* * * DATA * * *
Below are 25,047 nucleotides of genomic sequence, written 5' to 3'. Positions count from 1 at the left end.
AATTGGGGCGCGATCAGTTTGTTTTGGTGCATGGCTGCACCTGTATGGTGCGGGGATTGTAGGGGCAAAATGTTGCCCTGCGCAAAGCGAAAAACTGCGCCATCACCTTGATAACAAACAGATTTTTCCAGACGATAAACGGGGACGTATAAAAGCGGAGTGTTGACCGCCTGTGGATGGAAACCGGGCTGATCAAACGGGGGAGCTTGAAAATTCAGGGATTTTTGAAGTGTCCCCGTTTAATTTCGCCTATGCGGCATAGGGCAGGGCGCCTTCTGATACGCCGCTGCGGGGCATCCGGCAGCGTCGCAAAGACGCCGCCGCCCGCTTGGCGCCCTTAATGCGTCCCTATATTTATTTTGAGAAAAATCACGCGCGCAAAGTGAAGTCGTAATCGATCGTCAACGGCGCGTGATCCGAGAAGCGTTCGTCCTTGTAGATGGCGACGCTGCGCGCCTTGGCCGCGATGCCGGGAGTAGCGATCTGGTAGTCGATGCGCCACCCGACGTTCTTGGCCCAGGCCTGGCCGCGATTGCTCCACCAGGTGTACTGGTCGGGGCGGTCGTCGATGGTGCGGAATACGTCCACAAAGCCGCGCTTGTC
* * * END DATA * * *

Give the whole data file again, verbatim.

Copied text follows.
Below are 25,047 nucleotides of genomic sequence, written 5' to 3'. Positions count from 1 at the left end.
AATTGGGGCGCGATCAGTTTGTTTTGGTGCATGGCTGCACCTGTATGGTGCGGGGATTGTAGGGGCAAAATGTTGCCCTGCGCAAAGCGAAAAACTGCGCCATCACCTTGATAACAAACAGATTTTTCCAGACGATAAACGGGGACGTATAAAAGCGGAGTGTTGACCGCCTGTGGATGGAAACCGGGCTGATCAAACGGGGGAGCTTGAAAATTCAGGGATTTTTGAAGTGTCCCCGTTTAATTTCGCCTATGCGGCATAGGGCAGGGCGCCTTCTGATACGCCGCTGCGGGGCATCCGGCAGCGTCGCAAAGACGCCGCCGCCCGCTTGGCGCCCTTAATGCGTCCCTATATTTATTTTGAGAAAAATCACGCGCGCAAAGTGAAGTCGTAATCGATCGTCAACGGCGCGTGATCCGAGAAGCGTTCGTCCTTGTAGATGGCGACGCTGCGCGCCTTGGCCGCGATGCCGGGAGTAGCGATCTGGTAGTCGATGCGCCACCCGACGTTCTTGGCCCAGGCCTGGCCGCGATTGCTCCACCAGGTGTACTGGTCGGGGCGGTCGTCGATGGTGCGGAATACGTCCACAAAGCCGCGCTTGTC